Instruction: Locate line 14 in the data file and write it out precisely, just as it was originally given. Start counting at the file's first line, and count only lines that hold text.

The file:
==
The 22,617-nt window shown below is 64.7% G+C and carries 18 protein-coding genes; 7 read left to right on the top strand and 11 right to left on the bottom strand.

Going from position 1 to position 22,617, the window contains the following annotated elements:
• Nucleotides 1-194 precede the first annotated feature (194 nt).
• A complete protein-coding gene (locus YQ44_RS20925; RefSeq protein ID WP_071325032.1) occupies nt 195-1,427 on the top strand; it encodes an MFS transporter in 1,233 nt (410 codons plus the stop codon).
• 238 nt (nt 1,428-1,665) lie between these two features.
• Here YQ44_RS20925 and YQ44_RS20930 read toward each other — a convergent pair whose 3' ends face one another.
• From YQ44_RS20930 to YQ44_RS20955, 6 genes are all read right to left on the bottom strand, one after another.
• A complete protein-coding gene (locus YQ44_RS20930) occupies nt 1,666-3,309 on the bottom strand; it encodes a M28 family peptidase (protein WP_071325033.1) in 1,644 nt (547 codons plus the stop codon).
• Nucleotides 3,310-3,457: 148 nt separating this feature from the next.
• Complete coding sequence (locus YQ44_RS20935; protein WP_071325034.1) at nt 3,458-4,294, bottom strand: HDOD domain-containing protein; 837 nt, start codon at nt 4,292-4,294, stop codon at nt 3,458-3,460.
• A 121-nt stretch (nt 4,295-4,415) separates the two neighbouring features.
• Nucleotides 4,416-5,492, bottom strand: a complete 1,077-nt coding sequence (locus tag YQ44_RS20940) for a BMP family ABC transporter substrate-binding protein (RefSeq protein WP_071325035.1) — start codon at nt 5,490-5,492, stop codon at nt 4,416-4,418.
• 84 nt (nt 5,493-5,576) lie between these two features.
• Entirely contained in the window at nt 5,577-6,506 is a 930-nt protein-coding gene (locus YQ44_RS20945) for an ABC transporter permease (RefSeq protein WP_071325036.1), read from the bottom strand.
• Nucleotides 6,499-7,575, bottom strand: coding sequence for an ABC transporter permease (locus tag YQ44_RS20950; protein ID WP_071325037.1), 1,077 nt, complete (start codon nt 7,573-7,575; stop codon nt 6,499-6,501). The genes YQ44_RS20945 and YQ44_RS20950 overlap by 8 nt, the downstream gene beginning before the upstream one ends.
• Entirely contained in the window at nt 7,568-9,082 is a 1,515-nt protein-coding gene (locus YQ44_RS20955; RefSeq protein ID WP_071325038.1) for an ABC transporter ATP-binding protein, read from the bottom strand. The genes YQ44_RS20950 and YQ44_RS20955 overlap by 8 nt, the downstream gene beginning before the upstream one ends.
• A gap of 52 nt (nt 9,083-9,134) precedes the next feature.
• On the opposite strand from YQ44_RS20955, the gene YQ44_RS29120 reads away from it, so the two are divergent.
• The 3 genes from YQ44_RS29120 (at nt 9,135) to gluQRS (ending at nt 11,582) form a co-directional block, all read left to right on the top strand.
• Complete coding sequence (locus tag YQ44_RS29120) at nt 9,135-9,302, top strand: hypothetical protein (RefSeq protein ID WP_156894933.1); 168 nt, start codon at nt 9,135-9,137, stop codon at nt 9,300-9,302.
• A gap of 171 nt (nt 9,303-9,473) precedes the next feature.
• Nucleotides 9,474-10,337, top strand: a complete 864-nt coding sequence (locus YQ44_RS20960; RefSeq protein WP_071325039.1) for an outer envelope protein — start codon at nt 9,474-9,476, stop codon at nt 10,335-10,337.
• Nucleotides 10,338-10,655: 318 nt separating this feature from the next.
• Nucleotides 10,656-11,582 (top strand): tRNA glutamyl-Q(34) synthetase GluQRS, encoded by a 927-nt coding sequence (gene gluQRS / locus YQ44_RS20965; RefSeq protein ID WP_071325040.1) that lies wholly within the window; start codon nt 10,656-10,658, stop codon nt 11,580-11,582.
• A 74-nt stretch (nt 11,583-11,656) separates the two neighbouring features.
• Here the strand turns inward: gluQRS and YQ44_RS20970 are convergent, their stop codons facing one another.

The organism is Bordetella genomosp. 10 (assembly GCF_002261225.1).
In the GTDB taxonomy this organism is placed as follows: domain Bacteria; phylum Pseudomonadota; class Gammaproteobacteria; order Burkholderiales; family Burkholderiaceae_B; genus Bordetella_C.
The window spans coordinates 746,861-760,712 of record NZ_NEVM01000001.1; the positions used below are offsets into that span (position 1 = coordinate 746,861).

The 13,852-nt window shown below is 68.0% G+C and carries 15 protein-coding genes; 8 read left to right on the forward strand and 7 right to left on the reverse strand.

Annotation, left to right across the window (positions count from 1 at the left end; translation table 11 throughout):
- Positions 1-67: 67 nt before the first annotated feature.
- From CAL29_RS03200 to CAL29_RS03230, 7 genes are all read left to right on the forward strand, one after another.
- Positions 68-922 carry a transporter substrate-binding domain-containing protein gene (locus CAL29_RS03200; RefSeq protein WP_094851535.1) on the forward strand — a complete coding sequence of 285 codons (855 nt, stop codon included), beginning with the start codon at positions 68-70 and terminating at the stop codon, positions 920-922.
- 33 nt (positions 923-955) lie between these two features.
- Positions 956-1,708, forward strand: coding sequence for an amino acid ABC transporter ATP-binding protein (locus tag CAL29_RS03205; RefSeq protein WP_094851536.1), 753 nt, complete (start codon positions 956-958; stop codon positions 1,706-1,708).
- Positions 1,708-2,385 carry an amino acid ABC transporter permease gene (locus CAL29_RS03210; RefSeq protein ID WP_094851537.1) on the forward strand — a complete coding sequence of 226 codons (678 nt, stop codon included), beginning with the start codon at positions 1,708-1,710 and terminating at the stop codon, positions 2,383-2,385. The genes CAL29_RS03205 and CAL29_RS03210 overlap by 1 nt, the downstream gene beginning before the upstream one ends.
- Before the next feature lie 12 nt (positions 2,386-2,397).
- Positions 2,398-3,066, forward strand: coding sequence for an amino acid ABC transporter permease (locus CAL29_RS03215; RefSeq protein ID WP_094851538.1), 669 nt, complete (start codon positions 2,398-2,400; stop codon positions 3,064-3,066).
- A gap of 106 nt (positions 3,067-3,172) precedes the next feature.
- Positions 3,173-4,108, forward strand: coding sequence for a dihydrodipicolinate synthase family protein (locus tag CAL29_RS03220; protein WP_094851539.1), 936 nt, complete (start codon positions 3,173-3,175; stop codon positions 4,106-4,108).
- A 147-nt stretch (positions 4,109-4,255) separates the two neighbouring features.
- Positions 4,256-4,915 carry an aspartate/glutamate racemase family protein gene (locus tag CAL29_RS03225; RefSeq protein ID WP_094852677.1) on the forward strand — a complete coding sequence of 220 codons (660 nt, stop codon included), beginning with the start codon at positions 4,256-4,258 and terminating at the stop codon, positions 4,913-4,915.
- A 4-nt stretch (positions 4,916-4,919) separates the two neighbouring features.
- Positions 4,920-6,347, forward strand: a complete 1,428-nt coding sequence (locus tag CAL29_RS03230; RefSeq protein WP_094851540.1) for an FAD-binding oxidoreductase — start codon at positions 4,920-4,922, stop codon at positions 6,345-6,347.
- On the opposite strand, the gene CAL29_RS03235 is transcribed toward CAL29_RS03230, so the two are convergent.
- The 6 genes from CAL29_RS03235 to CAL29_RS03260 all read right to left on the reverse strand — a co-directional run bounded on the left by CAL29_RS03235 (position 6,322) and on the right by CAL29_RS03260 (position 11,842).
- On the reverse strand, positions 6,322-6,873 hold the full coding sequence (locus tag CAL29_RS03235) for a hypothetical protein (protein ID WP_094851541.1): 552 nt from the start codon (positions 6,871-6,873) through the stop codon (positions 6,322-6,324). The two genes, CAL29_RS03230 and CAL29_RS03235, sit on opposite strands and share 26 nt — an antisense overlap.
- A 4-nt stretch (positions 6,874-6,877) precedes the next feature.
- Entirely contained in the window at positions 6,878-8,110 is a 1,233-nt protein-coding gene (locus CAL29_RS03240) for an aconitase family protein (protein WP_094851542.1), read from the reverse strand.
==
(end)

• Entirely contained in the window at nt 5,577-6,506 is a 930-nt protein-coding gene (locus YQ44_RS20945) for an ABC transporter permease (RefSeq protein WP_071325036.1), read from the bottom strand.